Conventions are a lot of fun. I get to meet readers. I get to talk about my work. Best of all, I get to meet other writers and share jokes about typefaces that would cause any reasonable human’s heart to seize as a desperate bid to end the boredom.
Such was the fun I had this weekend at JordanCon, a conference dedicated to Robert Jordan and his Wheel of Time series. The series, incidentally, was presciently named by Jordan, given that its completion transcended any previous notion of time. Not even Boston’s Big Dig took as long to complete.
Fun fact: Just like the Wheel of Time, Boston contracted author Brandon Sanderson to wrap it up.
Another fun fact: The conference hotel’s staff are not strong French speakers, but might be “Dumb & Dumber” fans which is often better.
Length aside, the Wheel of Time describes a captivating world, and I was pleased to see people cosplaying as characters from it. On Friday I joined fellow authors Anthony Taylor and Blue Cole in reading a couple of submissions from attendees. I offered critiques that I hope those writers found helpful. Their writing was already pretty good, though, I must say.
On Saturday I joined Jeremy Hicks at the author tables and attempted to sell my books by telling people not to read them. I’ve been experimenting with reverse psychology. Results inconclusive, but I did get a weird look from Mr. Hicks for free.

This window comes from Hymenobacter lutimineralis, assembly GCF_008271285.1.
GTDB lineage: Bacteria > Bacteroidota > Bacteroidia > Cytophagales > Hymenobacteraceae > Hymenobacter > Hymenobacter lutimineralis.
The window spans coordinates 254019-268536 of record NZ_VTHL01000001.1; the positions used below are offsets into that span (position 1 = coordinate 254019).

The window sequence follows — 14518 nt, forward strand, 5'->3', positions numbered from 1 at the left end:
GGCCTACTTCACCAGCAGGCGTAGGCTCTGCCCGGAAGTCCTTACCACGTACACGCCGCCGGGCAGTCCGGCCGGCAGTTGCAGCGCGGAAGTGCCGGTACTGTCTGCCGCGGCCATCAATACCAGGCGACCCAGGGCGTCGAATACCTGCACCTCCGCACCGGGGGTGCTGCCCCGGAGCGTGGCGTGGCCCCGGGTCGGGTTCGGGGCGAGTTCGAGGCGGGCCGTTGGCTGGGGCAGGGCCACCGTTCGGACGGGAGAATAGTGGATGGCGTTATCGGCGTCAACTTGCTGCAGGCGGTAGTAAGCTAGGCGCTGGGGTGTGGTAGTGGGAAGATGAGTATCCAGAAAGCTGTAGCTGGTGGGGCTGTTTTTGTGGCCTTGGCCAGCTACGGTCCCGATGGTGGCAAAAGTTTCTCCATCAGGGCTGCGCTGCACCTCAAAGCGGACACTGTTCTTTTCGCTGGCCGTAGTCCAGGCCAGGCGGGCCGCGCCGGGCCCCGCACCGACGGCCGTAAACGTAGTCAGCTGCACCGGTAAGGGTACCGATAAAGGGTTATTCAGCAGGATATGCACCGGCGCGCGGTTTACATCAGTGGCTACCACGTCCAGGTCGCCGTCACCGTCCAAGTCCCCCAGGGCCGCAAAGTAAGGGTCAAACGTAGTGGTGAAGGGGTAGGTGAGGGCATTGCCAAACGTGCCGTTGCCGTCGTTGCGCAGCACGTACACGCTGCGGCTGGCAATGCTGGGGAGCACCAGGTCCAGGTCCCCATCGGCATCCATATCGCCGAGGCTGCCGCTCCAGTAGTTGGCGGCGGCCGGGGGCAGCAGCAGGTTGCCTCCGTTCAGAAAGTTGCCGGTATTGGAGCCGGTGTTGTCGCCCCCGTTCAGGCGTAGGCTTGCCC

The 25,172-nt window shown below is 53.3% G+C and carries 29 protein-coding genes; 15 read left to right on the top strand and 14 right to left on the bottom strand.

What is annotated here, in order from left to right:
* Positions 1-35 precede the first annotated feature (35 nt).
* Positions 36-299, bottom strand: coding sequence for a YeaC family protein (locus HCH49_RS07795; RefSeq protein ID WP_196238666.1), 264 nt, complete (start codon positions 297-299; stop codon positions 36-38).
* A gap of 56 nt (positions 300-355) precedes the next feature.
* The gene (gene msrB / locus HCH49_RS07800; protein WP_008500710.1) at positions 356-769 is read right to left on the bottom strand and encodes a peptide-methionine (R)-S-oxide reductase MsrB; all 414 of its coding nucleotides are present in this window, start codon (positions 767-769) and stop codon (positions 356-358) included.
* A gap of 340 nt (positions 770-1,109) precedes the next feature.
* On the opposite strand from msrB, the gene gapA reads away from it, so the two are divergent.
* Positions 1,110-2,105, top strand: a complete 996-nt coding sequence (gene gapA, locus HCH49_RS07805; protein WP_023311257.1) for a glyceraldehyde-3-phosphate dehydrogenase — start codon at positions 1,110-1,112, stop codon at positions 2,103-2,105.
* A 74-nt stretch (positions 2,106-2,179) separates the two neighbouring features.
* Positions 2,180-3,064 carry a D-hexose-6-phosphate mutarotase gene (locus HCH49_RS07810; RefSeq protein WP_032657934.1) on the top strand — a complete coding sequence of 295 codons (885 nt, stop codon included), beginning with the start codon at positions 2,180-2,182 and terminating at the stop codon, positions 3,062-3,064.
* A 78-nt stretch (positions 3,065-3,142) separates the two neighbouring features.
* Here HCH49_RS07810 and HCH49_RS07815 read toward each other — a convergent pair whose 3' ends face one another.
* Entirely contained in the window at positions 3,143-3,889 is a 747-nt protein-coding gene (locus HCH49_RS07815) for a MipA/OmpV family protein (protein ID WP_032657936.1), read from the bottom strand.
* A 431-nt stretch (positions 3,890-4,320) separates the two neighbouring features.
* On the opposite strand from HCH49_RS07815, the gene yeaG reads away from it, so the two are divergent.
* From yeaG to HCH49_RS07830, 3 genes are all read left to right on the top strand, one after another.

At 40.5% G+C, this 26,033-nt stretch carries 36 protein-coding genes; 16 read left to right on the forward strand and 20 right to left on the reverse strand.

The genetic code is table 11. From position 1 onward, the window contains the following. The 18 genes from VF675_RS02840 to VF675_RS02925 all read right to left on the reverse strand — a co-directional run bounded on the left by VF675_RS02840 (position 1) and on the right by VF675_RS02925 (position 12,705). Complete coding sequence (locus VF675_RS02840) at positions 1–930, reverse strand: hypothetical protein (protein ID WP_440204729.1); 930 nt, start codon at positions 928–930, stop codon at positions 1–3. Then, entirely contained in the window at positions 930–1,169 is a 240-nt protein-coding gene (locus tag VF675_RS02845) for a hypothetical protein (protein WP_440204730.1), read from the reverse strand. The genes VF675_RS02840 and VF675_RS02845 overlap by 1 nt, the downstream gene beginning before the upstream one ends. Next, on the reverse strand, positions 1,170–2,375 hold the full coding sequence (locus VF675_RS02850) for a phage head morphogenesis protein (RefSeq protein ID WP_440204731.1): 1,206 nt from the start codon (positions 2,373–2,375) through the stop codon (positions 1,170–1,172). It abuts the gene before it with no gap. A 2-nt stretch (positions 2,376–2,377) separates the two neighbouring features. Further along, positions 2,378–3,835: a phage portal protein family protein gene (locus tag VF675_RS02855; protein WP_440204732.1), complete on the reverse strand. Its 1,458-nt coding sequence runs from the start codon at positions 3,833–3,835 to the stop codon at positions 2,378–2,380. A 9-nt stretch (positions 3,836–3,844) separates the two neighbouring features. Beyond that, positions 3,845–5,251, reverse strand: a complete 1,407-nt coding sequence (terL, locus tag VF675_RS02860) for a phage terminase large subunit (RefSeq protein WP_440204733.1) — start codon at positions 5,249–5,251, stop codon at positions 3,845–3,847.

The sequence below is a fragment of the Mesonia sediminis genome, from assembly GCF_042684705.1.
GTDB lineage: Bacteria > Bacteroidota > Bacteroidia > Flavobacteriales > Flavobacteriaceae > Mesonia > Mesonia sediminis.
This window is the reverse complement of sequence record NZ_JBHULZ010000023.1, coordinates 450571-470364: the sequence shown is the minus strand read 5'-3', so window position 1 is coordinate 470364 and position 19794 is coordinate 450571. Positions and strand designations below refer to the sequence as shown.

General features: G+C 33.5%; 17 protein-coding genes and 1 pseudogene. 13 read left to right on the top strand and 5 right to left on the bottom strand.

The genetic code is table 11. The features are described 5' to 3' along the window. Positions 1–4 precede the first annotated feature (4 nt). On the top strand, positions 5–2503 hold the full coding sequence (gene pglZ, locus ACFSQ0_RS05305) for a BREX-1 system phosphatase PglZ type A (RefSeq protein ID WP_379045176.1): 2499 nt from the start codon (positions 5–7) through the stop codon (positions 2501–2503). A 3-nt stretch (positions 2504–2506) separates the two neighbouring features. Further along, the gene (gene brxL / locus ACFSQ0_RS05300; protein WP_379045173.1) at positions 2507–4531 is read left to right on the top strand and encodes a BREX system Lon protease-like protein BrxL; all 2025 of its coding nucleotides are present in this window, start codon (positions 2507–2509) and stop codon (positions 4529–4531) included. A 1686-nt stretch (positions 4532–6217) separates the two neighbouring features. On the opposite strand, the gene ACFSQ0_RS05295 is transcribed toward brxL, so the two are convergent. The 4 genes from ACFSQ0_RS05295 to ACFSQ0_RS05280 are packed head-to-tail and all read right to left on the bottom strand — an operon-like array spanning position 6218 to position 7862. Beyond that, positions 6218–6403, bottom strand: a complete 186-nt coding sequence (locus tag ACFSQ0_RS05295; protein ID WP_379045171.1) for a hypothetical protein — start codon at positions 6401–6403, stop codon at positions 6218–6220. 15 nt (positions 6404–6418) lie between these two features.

The effects of my sales technique are clearly visible here.
Sunday began with a kaffeeklatsch, again with Messrs. Taylor and Hicks, during which I brought up Hard of Hearing Vader and demanded that everyone watch it at once. They agreed with the proviso that I stop shouting about it.
If you haven’t seen Hard of Hearing Vader, you should. It’s by Jon Friedman and it’s the best. SERIOUSLY, IT’S AMAZING. Oops. Shouting again.
Sunday and the conference wrapped up with a panel with Saladin Ahmed who has been nominated for a Hugo award. I believe that nomination required some sort of hand-to-hand combat or a bike race on BMX bikes. Maybe both. I’m not clear on how it works, exactly, but he’s a nice guy and he makes good books.
Thanks so much to Jordancon for having me. I hope they’ll have me back next year!